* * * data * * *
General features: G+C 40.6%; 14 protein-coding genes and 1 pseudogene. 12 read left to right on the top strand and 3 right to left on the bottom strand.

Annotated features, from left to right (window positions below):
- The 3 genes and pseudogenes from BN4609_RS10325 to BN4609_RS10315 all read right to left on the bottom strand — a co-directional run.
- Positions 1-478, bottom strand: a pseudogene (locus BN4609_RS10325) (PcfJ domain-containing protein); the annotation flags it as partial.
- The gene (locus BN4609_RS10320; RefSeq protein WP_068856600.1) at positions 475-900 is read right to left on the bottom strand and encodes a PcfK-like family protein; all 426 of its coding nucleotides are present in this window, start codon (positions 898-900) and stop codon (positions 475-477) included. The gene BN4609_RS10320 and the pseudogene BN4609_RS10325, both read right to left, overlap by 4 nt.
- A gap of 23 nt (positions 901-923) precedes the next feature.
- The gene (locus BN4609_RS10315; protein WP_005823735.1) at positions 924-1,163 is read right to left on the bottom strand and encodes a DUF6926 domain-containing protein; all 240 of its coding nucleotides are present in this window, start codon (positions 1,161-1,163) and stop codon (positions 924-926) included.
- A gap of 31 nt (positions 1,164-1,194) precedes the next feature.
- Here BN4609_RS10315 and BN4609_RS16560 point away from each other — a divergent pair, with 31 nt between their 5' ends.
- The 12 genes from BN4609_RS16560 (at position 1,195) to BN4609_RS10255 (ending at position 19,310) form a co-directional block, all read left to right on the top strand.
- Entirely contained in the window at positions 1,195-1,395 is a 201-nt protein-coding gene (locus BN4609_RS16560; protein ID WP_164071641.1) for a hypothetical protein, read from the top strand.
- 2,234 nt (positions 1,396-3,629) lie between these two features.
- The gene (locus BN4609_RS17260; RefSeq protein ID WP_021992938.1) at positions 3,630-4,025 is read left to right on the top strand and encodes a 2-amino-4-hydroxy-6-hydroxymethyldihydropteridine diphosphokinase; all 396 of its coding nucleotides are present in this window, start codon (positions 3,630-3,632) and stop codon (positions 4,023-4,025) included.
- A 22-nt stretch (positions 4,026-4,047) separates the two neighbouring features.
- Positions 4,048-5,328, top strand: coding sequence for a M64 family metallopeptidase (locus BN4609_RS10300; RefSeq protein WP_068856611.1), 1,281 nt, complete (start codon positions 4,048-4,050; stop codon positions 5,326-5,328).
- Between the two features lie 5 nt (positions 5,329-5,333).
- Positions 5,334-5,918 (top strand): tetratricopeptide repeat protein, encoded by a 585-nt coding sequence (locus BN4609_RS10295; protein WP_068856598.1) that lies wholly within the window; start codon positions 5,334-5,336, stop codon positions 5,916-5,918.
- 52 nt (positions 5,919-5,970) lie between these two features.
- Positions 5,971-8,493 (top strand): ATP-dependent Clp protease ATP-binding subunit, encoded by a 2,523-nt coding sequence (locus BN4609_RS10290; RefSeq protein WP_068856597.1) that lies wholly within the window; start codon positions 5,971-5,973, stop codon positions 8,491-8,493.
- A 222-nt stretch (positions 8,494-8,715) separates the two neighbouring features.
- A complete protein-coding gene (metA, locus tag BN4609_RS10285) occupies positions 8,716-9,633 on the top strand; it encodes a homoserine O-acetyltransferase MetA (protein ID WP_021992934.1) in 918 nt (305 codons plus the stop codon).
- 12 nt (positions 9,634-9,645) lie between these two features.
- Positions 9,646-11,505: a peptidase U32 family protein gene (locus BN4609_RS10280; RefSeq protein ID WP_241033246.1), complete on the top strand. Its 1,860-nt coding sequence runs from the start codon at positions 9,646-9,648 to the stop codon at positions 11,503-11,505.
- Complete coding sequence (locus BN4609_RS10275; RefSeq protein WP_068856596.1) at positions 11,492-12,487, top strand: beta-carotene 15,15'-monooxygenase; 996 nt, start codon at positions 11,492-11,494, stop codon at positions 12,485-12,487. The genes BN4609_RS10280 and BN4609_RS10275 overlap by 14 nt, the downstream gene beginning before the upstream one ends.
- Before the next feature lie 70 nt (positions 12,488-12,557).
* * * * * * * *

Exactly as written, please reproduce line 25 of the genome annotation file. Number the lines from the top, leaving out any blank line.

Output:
- Before the next feature lie 70 nt (positions 12,488-12,557).